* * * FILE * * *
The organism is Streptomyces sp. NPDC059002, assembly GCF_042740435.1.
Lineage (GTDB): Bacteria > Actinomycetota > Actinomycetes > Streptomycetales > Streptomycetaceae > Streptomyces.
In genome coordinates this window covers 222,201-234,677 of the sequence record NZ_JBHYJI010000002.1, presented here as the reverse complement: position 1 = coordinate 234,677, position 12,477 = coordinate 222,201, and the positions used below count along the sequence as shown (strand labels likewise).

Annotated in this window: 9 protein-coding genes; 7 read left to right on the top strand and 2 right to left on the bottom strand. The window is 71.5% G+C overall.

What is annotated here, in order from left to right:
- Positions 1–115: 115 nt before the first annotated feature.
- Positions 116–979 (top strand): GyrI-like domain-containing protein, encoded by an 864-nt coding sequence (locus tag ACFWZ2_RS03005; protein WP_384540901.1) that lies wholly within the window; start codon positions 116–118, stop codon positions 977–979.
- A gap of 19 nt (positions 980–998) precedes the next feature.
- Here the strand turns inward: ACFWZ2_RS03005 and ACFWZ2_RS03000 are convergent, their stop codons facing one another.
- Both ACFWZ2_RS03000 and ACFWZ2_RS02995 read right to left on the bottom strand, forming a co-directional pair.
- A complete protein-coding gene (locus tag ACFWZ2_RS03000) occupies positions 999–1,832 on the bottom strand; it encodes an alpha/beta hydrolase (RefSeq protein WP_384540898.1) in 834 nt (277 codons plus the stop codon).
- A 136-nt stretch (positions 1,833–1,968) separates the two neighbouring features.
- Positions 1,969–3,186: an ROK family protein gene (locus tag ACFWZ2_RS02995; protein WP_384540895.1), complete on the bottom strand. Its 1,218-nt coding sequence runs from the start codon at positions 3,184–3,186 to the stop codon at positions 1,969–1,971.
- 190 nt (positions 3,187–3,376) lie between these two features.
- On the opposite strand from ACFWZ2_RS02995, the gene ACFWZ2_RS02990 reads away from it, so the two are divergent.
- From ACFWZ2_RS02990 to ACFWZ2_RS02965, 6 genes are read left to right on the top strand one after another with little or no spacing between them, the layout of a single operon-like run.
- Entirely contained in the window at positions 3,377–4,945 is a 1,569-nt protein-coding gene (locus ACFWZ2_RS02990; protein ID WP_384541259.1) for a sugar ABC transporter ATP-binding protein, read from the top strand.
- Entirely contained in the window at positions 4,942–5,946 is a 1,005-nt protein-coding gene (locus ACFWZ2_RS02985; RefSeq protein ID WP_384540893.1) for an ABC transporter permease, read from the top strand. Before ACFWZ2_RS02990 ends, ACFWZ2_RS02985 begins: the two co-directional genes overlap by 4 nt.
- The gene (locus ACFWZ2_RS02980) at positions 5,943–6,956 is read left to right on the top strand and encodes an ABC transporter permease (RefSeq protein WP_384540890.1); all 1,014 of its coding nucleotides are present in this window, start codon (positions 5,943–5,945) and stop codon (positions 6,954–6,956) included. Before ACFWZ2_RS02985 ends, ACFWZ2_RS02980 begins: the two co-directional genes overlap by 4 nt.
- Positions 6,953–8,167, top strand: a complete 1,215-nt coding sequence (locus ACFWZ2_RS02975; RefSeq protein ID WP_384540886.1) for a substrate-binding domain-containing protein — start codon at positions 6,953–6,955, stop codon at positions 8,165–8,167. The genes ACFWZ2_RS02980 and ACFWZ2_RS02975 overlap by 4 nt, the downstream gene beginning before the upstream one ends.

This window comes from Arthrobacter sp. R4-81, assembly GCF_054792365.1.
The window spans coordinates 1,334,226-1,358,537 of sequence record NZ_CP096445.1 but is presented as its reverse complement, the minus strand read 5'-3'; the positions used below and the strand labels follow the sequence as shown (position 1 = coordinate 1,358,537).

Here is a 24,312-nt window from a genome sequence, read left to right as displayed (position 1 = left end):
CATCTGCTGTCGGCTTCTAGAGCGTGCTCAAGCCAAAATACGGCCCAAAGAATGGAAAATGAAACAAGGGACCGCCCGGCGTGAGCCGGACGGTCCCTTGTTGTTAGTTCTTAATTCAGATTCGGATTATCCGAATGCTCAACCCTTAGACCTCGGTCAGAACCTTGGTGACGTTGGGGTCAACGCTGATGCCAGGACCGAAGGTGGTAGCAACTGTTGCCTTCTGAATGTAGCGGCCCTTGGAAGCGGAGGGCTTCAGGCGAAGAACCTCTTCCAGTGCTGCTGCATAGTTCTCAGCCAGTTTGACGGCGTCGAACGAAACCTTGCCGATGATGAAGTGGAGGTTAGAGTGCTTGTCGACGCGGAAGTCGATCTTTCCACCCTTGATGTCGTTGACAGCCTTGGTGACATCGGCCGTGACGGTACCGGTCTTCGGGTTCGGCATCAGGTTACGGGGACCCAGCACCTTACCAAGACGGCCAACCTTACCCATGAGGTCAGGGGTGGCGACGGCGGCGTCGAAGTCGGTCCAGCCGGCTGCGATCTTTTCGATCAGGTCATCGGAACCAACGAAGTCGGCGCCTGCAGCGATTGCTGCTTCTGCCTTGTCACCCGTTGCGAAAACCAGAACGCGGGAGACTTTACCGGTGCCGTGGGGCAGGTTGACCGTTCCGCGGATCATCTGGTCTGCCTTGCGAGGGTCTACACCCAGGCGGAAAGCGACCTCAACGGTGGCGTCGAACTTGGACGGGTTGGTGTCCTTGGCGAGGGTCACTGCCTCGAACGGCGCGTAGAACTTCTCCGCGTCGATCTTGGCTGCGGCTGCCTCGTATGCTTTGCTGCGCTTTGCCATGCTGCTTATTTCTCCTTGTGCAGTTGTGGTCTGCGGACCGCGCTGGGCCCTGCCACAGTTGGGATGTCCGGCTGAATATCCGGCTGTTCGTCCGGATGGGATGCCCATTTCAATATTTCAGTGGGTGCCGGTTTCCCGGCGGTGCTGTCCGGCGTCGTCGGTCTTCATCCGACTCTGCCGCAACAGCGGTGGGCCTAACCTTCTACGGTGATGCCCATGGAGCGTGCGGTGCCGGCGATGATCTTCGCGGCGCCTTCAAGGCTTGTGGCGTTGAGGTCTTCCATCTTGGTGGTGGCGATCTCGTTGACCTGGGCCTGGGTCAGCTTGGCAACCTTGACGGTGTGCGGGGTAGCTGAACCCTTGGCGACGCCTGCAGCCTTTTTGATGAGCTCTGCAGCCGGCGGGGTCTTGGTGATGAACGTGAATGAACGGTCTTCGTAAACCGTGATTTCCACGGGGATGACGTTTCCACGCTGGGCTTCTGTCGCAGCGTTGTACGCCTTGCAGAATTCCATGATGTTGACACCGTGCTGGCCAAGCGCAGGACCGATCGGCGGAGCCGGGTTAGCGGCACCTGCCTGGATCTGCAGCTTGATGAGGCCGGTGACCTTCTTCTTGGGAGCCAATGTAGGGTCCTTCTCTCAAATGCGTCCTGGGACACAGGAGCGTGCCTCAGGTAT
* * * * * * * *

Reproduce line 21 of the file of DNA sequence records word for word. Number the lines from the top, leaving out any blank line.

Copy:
This window comes from Arthrobacter sp. R4-81, assembly GCF_054792365.1.